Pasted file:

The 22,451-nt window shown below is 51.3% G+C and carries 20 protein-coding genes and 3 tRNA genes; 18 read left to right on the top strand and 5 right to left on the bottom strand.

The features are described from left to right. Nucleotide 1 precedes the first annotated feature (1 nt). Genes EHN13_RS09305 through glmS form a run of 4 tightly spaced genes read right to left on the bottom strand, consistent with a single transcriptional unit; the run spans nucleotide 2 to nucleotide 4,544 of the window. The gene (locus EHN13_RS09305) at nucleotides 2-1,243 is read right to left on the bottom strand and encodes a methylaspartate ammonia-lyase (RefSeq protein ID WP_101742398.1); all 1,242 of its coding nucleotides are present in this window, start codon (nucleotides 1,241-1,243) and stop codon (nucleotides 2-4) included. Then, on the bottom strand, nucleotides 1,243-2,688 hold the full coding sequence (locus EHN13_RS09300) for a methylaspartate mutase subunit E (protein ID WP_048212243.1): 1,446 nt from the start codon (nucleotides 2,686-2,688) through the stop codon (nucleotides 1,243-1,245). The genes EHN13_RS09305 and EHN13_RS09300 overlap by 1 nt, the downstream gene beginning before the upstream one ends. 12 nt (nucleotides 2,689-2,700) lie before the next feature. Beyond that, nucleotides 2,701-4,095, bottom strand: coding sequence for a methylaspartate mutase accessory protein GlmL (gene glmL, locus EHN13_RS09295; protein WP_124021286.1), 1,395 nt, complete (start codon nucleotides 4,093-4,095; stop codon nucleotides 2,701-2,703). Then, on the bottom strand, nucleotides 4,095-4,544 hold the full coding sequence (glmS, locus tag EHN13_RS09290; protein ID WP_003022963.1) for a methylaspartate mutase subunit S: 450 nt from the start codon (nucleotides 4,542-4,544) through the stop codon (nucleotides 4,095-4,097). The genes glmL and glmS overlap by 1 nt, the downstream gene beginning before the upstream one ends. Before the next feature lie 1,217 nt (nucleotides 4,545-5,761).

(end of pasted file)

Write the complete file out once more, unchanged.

The 22,451-nt window shown below is 51.3% G+C and carries 20 protein-coding genes and 3 tRNA genes; 18 read left to right on the top strand and 5 right to left on the bottom strand.

The features are described from left to right. Nucleotide 1 precedes the first annotated feature (1 nt). Genes EHN13_RS09305 through glmS form a run of 4 tightly spaced genes read right to left on the bottom strand, consistent with a single transcriptional unit; the run spans nucleotide 2 to nucleotide 4,544 of the window. The gene (locus EHN13_RS09305) at nucleotides 2-1,243 is read right to left on the bottom strand and encodes a methylaspartate ammonia-lyase (RefSeq protein ID WP_101742398.1); all 1,242 of its coding nucleotides are present in this window, start codon (nucleotides 1,241-1,243) and stop codon (nucleotides 2-4) included. Then, on the bottom strand, nucleotides 1,243-2,688 hold the full coding sequence (locus EHN13_RS09300) for a methylaspartate mutase subunit E (protein ID WP_048212243.1): 1,446 nt from the start codon (nucleotides 2,686-2,688) through the stop codon (nucleotides 1,243-1,245). The genes EHN13_RS09305 and EHN13_RS09300 overlap by 1 nt, the downstream gene beginning before the upstream one ends. 12 nt (nucleotides 2,689-2,700) lie before the next feature. Beyond that, nucleotides 2,701-4,095, bottom strand: coding sequence for a methylaspartate mutase accessory protein GlmL (gene glmL, locus EHN13_RS09295; protein WP_124021286.1), 1,395 nt, complete (start codon nucleotides 4,093-4,095; stop codon nucleotides 2,701-2,703). Then, on the bottom strand, nucleotides 4,095-4,544 hold the full coding sequence (glmS, locus tag EHN13_RS09290; protein ID WP_003022963.1) for a methylaspartate mutase subunit S: 450 nt from the start codon (nucleotides 4,542-4,544) through the stop codon (nucleotides 4,095-4,097). The genes glmL and glmS overlap by 1 nt, the downstream gene beginning before the upstream one ends. Before the next feature lie 1,217 nt (nucleotides 4,545-5,761).